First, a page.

Ali & Ava (2021)

Ali & Ava
Director: Clio Barnard
Writer: Clio Barnard
Cast: Adeel Akhtar, Claire Rushbrook, Ellora Torchia, Shaun Thomas, Natalie Gavin, Mona Goodwin, Krupa Pattani, Vinny Dhillon, Tasha Connor
Part of: Viennale
Seen on: 31.10.2021

Content Note: mention of domestic violence, racism

Plot:
Ava (Claire Rushbrook) is a classroom assistant. Her own children are more or less grown up, though her son Callum (Shaun Thomas) still partly lives with her together with his girlfriend and their baby. Meanwhile Ali (Adeel Akhtar) is a property manager and a fixture of his community, repairing stuff and helping out whereever he can, although his private life is in shambles. His wife Runa (Ellora Torchia) broke up with him, but still lives with him and he doesn’t want his family to know that they’re separated. When Ali picks up the child of one of his tenants from school, he meets Ava – and the two connect instantly. But what are they and their families supposed to think about this connection?

Ali & Ava is a cute, emotional and wonderfully energetic film that gives us two characters as rarely seen on film as they are easily rooted for. It left me smiling from ear to ear.

The film poster showing Ali (Adeel Akhtar) and Ava (Claire Rushbrook) smiling at each other.

There is a lightness to Ali & Ava that is quite suprising as their lives are not particularly easy, and neither is their courtship. Things get pretty messy. “But,” the film seems to say, “that’s just the way things are. Life is messy. And even when it hurts, there’s also warmth and humor and love to be had. Let’s not forget that.” Thus the film can introduce topics like domestic violence and racism and not be swallowed up by them.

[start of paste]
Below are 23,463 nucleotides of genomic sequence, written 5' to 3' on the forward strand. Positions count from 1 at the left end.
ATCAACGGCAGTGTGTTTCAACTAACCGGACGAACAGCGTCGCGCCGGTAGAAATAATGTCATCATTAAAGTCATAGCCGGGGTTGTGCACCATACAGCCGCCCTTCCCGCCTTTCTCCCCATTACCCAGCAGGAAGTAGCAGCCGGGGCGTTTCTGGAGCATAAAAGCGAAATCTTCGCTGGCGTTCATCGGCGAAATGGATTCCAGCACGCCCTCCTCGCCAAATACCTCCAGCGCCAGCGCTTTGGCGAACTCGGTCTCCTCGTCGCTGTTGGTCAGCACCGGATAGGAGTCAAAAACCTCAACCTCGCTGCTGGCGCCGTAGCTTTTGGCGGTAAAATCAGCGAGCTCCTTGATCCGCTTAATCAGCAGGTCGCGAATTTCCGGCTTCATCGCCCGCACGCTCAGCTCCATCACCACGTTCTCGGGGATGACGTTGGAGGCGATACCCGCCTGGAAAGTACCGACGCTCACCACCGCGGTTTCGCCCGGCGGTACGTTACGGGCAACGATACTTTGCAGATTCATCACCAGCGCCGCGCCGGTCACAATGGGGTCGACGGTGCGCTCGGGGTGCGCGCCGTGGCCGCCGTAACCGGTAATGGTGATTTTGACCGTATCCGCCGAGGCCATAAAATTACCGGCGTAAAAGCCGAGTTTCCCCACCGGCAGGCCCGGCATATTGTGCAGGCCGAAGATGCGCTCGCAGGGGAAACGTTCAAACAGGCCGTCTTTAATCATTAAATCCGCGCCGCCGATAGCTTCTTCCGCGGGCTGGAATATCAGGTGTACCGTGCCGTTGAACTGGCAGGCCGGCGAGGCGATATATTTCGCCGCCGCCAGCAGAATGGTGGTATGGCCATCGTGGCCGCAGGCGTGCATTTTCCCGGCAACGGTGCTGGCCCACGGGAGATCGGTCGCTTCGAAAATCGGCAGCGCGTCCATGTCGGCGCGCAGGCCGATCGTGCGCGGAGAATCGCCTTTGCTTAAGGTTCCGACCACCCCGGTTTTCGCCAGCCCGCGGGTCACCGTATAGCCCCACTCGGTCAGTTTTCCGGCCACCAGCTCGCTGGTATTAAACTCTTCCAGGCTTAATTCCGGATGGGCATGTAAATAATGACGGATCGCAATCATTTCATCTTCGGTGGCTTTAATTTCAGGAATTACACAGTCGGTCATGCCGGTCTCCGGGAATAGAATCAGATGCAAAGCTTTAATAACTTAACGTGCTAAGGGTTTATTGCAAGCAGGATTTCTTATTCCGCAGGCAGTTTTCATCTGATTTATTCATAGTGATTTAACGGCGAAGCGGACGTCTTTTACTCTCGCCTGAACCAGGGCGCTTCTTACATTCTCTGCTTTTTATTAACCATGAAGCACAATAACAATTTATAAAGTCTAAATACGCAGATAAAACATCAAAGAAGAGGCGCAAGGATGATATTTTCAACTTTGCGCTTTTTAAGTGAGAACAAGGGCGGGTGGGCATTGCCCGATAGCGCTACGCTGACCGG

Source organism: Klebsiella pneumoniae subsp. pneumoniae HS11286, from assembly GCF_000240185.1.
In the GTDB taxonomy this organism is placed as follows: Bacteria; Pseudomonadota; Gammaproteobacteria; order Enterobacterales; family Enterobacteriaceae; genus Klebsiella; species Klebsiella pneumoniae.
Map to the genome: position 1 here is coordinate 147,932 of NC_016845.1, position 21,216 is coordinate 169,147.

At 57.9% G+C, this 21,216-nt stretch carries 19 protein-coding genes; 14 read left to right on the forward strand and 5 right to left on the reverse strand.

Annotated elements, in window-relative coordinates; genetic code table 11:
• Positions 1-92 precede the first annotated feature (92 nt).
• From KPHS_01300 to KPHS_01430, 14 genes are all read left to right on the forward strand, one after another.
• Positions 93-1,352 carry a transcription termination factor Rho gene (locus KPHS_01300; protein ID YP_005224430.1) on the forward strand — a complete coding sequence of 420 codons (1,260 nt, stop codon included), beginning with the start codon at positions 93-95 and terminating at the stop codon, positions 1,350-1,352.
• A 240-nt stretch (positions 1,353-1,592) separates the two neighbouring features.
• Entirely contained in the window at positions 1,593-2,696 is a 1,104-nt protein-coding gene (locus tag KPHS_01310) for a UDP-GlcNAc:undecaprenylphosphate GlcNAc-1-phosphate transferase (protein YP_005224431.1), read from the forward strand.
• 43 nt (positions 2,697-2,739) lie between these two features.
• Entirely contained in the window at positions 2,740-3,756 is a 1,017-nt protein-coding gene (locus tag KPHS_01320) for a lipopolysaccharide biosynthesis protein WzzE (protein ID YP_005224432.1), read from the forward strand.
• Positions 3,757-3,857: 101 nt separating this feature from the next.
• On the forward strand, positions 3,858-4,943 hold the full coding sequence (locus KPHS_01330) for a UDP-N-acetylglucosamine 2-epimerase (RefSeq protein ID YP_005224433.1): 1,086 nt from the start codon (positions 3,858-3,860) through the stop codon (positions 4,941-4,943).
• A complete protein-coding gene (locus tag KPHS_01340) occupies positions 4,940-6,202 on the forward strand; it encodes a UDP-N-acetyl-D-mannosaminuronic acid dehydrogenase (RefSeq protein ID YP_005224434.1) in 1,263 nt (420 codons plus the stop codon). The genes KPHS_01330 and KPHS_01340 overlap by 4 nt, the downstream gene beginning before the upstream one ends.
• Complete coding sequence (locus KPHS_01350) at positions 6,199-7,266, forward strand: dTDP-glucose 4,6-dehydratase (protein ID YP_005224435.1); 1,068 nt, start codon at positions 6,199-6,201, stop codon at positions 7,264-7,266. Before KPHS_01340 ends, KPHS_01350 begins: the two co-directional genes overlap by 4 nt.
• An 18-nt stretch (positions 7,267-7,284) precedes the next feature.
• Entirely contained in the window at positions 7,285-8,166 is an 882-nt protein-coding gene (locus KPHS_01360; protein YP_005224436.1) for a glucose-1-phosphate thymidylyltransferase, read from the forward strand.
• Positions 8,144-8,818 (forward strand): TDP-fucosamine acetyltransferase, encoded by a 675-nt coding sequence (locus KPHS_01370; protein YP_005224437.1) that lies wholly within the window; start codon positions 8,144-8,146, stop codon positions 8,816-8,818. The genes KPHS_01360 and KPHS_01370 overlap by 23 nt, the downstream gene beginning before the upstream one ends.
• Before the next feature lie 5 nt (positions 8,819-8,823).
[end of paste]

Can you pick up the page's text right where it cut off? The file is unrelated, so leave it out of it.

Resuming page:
Both Ali and Ava are great characters that subvert expectations. In most other movies, they would be cast as tragic, but here they are hopeful and warm and not ready to give up – on themselves, on life, on each other. Akhtar and Rushbrook bring both of them to full life, and it’s wonderful to watch them. It’s easy to love both Ali and Ava and to hope, or rather fervently wish that things work out well for them.

Ali (Adeel Akhtar) and Ava (Claire Rushbrook) sitting back to back as they both listen to different music on their headphones.

Barnard not only captures those two personalities, she also captures the town they live in and their communities. They both come from very different worlds, but they encounter each other with curiosity and openness and it makes all the difference. The film symbolizes this with the music they share with each other – Ali’s love for electronic music, Ava’s for country – reveling in the way the music doesn’t fit together, instead of making a flawless mash-up of both.

My hopes for the film were high, but the actual film was so much softer and sweeter and so filled with love, it far surpassed my expectations. It’s like a direct infusion of sunshine in the very best way.

Ali (Adeel Akhtar) eith his arm around Ava (Claire Rushbrook) as they walk.

Summarizing: perfect feel good cinema.

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